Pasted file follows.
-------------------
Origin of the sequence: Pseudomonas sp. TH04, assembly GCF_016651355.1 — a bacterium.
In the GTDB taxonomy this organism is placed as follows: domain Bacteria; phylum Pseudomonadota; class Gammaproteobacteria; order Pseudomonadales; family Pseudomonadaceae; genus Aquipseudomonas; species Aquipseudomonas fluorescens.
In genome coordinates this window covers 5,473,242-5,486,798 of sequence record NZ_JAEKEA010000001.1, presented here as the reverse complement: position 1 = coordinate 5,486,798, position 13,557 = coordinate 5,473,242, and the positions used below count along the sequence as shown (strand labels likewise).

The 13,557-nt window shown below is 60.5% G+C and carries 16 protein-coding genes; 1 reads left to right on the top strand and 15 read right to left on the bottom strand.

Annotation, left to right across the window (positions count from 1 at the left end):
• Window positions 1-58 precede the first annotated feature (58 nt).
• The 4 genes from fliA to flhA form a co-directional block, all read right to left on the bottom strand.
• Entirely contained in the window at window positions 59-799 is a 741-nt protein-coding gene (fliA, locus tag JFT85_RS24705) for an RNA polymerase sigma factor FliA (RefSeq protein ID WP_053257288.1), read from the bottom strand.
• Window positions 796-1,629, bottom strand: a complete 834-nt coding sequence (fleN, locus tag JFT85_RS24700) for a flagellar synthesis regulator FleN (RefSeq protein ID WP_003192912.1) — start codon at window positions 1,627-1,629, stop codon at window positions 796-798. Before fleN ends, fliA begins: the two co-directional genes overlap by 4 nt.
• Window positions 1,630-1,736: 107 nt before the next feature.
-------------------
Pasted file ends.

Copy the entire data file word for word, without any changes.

Origin of the sequence: Pseudomonas sp. TH04, assembly GCF_016651355.1 — a bacterium.
In the GTDB taxonomy this organism is placed as follows: domain Bacteria; phylum Pseudomonadota; class Gammaproteobacteria; order Pseudomonadales; family Pseudomonadaceae; genus Aquipseudomonas; species Aquipseudomonas fluorescens.
In genome coordinates this window covers 5,473,242-5,486,798 of sequence record NZ_JAEKEA010000001.1, presented here as the reverse complement: position 1 = coordinate 5,486,798, position 13,557 = coordinate 5,473,242, and the positions used below count along the sequence as shown (strand labels likewise).

The 13,557-nt window shown below is 60.5% G+C and carries 16 protein-coding genes; 1 reads left to right on the top strand and 15 read right to left on the bottom strand.

Annotation, left to right across the window (positions count from 1 at the left end):
• Window positions 1-58 precede the first annotated feature (58 nt).
• The 4 genes from fliA to flhA form a co-directional block, all read right to left on the bottom strand.
• Entirely contained in the window at window positions 59-799 is a 741-nt protein-coding gene (fliA, locus tag JFT85_RS24705) for an RNA polymerase sigma factor FliA (RefSeq protein ID WP_053257288.1), read from the bottom strand.
• Window positions 796-1,629, bottom strand: a complete 834-nt coding sequence (fleN, locus tag JFT85_RS24700) for a flagellar synthesis regulator FleN (RefSeq protein ID WP_003192912.1) — start codon at window positions 1,627-1,629, stop codon at window positions 796-798. Before fleN ends, fliA begins: the two co-directional genes overlap by 4 nt.
• Window positions 1,630-1,736: 107 nt before the next feature.